Last Updated 29 Jul 2021

Most Favoured Nation And National Treatment

Category Trade
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The principle behind trade policies for developing nations is to make available to them the opportunities for the negotiation of their demands efficiently in order to drive out economic disparities. In a competitive international trade environment, where the efficiency of trade improves with the number of traded commodities and participating nations, the benefits of multilateral negotiations can not be understated. The rules and legal framework under which such a system can be put in place assumes critical importance in this scenario. Non-discrimination being the key operating principle, this is implemented through the Most Favoured Nation (MFN) clause. This implies that no member country can discriminate against similar products of different nations in terms of tariff rates and national restrictions. A similar concept of National Treatment states that once the custom duties are paid, there shall be no discrimination between foreign goods and domestic goods.

The term Most favoured Nation is a little misleading in the sense that it promotes equal treatment and not any form of preferential treatment to one particular nation. Granting of most favoured nation status to a country implies that the tariff rates for that partner will not be any higher or lower than any other country for which the trading partner has given the same status. The end result being that the best trade practice offered by one trading partner will be enjoyed by all the nations that have been given this status. While this ensures a level playing ground for providing equal commercial opportunities, the criticism that this benefits the economically stronger countries more than the developing nations can not be discounted. The implications of these policies for developing nations are discussed in the following critique.

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Developing Countries and Trade Policies under GATT and WTO

A brief review of the evolution of trade policies for developing nations under GATT and WTO would provide a better perspective in evaluating the effectiveness of MFN and National Treatment in their stated objectives. Little presence in the early rounds of negotiations, developing nations benefited mostly through MFN.

Exception in GATT

  • Article XVIII: governmental assistance to progressive development of nations in early stages of development. Section A ensured that developing countries could re-impose tariffs to protect industries. Section B put in the structure for balance of payment issues while Section C and D gave governmental assistance for development of industry.
  • Greater participation of developing countries with the emphasis on decolonisation in 1950s.
  • Realisation for need of reforms in the liberalized trading system for developing countries.
  • Developing countries lobby for the creation of UN Conference on trade and Commerce in 1964.

In response, amendments were made in GATT in 1968 with the addition of PART IV, allowing the developing nations on a non-reciprocal basis improved access to developed nations market.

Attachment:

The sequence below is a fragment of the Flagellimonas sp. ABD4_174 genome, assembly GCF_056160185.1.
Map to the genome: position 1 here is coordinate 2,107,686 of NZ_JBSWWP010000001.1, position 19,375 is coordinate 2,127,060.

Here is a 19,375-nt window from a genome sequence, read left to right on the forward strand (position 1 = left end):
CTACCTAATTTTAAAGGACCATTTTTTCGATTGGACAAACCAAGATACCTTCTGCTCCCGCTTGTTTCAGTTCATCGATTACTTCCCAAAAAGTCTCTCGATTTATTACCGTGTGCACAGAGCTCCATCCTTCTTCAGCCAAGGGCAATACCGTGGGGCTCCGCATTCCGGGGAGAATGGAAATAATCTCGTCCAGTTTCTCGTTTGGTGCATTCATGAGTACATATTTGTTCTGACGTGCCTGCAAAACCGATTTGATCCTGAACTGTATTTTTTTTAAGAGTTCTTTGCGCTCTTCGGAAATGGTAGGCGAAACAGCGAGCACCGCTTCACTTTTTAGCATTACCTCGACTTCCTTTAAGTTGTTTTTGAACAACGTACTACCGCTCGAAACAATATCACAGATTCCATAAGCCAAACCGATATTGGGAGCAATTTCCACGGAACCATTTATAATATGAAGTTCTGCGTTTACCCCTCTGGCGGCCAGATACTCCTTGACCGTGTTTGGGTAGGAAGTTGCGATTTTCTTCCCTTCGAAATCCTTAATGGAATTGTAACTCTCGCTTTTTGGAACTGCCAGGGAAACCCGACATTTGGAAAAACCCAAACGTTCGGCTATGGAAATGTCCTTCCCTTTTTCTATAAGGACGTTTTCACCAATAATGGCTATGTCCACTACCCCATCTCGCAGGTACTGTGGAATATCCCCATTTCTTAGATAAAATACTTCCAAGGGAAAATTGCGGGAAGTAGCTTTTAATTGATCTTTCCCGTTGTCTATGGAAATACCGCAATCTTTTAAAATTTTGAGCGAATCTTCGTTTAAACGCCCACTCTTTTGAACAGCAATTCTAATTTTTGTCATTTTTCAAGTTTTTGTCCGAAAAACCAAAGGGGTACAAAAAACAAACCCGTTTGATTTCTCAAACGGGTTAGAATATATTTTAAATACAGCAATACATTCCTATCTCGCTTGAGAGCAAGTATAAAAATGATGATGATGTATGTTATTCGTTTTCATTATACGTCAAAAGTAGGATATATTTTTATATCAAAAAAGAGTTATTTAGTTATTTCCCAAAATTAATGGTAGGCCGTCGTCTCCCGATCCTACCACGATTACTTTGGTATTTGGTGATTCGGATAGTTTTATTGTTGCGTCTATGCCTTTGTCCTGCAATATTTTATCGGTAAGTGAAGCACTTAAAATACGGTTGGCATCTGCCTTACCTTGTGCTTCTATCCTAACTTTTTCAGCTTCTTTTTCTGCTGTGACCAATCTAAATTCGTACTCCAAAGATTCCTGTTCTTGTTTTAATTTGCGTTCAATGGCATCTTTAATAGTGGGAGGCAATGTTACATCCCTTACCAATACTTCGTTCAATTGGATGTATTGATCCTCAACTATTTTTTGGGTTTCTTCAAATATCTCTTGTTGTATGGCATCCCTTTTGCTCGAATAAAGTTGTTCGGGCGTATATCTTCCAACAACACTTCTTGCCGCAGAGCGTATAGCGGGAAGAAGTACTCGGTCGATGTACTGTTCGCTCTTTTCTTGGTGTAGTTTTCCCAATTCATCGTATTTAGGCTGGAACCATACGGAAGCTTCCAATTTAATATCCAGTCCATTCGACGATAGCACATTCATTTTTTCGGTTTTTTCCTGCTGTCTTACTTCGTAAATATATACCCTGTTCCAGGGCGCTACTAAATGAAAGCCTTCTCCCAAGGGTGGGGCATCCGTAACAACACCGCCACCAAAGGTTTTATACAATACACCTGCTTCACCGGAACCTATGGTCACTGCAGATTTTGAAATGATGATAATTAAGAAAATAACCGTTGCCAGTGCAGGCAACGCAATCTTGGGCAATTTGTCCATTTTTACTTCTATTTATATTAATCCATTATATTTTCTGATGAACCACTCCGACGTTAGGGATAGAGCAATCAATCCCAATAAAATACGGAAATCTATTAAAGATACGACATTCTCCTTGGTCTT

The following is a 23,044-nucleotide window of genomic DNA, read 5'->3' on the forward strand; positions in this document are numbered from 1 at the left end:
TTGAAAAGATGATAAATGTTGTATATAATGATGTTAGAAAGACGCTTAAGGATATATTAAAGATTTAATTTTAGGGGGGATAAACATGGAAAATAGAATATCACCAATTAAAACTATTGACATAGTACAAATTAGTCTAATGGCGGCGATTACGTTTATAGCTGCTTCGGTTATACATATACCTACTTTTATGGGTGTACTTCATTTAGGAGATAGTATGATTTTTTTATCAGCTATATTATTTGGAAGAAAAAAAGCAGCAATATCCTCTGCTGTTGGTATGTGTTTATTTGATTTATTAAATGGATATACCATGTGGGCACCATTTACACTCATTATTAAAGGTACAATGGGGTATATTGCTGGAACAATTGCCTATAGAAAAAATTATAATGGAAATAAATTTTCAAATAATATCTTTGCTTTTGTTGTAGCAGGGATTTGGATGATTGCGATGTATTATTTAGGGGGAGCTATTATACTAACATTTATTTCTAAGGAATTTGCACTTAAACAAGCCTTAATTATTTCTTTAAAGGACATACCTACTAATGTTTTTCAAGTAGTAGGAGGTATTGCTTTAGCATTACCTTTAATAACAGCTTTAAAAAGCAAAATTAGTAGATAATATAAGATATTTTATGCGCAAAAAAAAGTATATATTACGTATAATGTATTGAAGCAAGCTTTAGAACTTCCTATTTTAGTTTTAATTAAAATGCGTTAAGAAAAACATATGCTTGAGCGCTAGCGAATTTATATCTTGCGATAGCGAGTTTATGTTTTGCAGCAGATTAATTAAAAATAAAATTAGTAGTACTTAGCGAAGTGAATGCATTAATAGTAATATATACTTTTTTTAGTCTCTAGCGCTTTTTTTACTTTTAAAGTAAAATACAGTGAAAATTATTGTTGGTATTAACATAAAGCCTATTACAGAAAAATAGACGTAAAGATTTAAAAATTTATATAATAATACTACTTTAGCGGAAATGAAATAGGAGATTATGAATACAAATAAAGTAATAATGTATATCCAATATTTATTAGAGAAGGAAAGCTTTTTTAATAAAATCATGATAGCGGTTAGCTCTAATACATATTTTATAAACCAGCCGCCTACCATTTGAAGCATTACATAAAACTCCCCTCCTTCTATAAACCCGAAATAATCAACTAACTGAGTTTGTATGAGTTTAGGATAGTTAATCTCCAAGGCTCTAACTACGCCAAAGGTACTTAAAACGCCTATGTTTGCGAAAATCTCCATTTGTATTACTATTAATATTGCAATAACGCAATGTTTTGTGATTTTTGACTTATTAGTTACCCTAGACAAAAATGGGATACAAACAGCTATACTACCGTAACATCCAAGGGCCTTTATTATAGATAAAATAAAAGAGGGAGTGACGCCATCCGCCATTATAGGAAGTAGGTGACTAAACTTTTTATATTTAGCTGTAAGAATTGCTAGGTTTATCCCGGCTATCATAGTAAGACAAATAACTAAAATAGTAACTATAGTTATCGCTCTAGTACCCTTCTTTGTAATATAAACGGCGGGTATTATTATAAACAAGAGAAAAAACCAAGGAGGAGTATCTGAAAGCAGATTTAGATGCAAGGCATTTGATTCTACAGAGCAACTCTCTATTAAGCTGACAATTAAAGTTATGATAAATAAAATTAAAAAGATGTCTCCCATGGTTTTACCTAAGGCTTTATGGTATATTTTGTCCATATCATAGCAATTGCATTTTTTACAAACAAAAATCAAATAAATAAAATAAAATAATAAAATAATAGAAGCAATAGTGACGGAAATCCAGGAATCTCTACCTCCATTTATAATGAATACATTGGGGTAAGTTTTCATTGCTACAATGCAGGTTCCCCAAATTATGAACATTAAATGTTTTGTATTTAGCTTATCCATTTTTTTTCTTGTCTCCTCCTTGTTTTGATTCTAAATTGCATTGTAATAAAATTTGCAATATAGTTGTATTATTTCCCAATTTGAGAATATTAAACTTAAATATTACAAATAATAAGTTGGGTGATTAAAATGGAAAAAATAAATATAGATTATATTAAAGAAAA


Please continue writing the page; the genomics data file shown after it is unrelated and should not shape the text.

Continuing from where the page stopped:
In 1971,two waivers from MFN obligations were introduced for developing nations:

  1. Generalized System of Preferences (GSP), in which lower tariff rates would be offered to imports from certain developing countries.
  2. Global System of Trade and Preferences (GSTP), for one developing country to provide preferential treatment to another developing country.

MFN waivers made permanent in 1979 by the promulgation of Enabling Clause, stressing on more favourable treatment, reciprocity and fuller participation of developing countries. The Uruguay Round further set out a range of special and differential treatments. These included provisions for increased trade opportunities, requiring developed members to safeguard interests of developing nations, while offering flexibility in meeting these obligations. Transitional time periods and special provisions to least developed countries were introduced.

Need for MFN and National Treatment

The principle of MFN and National Treatment is based on an argument by Adam Smith which promotes division of labour as it ushers greater specialization, efficiency and volume of production, thereby allowing all the parties to sell whatever products that can withstand the competitive environs of international market. Since it is covered in all three areas of trade handled by WTO, this implies that all the members are automatically granted the MFN status.

The MFN and National Treatment and their significance to developing countries can best be evaluated for individual developing countries on a relevancy basis for each developing country. Two cases need to be considered in this regard: the MFN treatment in foreign market and the need for granting National Treatment in home markets. In a competitive international environment, MFN gives benefits to developing countries offering them a free ride on bilateral trade concessions exchanged between developed countries and which they themselves by their own influence in the international market would have never been able to negotiate. Thus, in a non-cooperative international competition, the MFN in the least restrains these disparities and discriminatory trade practices. Offering a framework of co-operative bargaining, MFN changes the dynamics of international trade in favour of developing nations. The MFN and National Treatment principle promote equality and saves time and resources on negotiation and monitoring. It makes possible for nations to import on the efficiency basis for the most competitive tariffs among various nations.

For developing countries, the evaluation of constraints imposed on trade bargaining by MFN assumes critical importance. While for developed nations, this involves a considerable cost as they forgo the need to have a separate bargain with all the countries, for developing nations, this assumes importance in the sense that bargaining being multilateral under MFN , the developing nations can not be coerced into making concessions through bilateral bargaining with developed nations through side payments. Bilateral agreements on trade tariffs with developed countries gives the larger countries opportunities to threat points for garnering concessions in their favour from the developing nations. A multilateral trade agreement under the aegis of MFN eliminates the use of such threat points against the developing nations.